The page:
Infamous Mexican drug kingpin Joaquin "El Chapo" Guzmán, whose prison escapes made him an "outlaw folk hero," was extradited to the United States on Thursday. Guzmán landed at Long Island MacArthur Airport in Ronkonkoma last night and was whisked away to the Metropolitan Correctional Center in Manhattan.
El Chapo's second successful prison escape in 2015 involved an elaborate mile-long tunnel, complete with ventilation, lighting and a getaway motorcycle. His eventual capture was unwittingly brought about by Sean Penn, who interviewed Guzmán for Rolling Stone—the Oscar-winning actor managed to meet the drug lord in hiding thanks to Guzmán's fondness for actress Kate del Castillo. That interview with Penn helped Mexican authorities locate him.
According to Reuters, during his leadership of the Sinaloa cartel, Guzmán "oversaw perhaps the world's largest transnational cocaine, heroin and methamphetamine smuggling operation, playing a key role in Mexico's decade-long drug war that has killed over 100,000. The extradition came on the eve of Donald Trump's swearing-in as president, a coincidence that some officials saw as an olive branch to the real estate mogul who said he would kick Guzman's 'ass' on taking office."
Apparently the extradition was a bit of a surprise to U.S. officials, who reportedly only found out about it yesterday afternoon. The NY Times reports, "The official, who requested anonymity to discuss the case, said the 'guesstimate' was that the timing of the extradition was 'politically motivated.' The official did not elaborate."
— Josh Einiger (@JoshEiniger7) January 20, 2017
It had been speculated that if the Mexican government did extradite Guzmán to the U.S., he would face prosecution in the Eastern District of New York on numerous counts, including money laundering and murder. The Times wrote last year:
With charges brought in numerous jurisdictions in the United States, another key question is where Mr. Guzmán would be tried. One possibility, officials said, would be to try him in the eastern district of New York in Brooklyn — not only because he was indicted there, but also because Attorney General Loretta E. Lynch was the United States attorney when the charges were brought.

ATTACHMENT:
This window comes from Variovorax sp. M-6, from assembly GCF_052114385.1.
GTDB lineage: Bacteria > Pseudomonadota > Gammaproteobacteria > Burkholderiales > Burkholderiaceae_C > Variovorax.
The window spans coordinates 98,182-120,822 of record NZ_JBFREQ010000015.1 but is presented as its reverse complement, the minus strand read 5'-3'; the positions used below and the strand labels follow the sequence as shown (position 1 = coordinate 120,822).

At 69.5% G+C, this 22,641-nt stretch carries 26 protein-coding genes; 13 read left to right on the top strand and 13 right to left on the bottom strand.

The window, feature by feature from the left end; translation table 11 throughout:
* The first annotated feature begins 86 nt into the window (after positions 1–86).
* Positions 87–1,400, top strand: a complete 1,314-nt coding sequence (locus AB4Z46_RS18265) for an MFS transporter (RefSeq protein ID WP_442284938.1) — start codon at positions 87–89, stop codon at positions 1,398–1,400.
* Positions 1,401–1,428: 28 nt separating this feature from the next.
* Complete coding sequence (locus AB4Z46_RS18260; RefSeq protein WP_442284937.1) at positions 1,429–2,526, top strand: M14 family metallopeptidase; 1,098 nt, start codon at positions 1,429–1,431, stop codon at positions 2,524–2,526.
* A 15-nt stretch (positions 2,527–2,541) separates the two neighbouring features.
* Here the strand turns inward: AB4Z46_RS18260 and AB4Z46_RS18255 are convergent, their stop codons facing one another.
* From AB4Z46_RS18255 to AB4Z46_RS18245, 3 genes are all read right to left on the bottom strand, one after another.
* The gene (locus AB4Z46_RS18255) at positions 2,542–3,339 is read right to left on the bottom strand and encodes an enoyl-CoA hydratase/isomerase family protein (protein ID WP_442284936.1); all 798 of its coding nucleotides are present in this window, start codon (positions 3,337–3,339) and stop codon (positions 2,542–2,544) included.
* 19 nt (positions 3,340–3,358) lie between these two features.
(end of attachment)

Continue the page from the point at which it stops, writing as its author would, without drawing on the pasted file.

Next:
And she would be the one to ultimately decide where he would be tried.
Initial charges in Brooklyn against Mr. Guzmán and several associates were brought in 2009. More recently, when Ms. Lynch was in charge of the office, prosecutors in Brooklyn consolidated the charges against him with another pending case in Florida.
Their joint indictment charged Mr. Guzmán and another suspected leader of the Sinaloa Cartel, Ismael Zambada García, with distributing more than 500 tons of cocaine in the United States since the late 1980s. It also charged them with distribution of heroin, methamphetamine and marijuana.The Daily News reports
: "The Justice Department agreed to the Mexican government’s condition that Guzman would not face the death penalty if extradited — and amended the Brooklyn indictment to remove murder counts."
Guzmán's lawyer Andres Granados said, "It was illegal. They didn’t even notify us. They handled it politically to obscure the situation of the gas price hike. It’s totally political."
— CBS News (@CBSNews) January 20, 2017
U.S. Attorney for the Eastern District Robert Capers is holding a press conference this morning at 10 a.m. "to announce the extradition and arraignment of Joaquin Archivaldo Guzman Loera, also known as 'El Chapo,' in connection with his leadership of the Mexican organized crime syndicate known as the 'Sinaloa Cartel,'" a press release stated.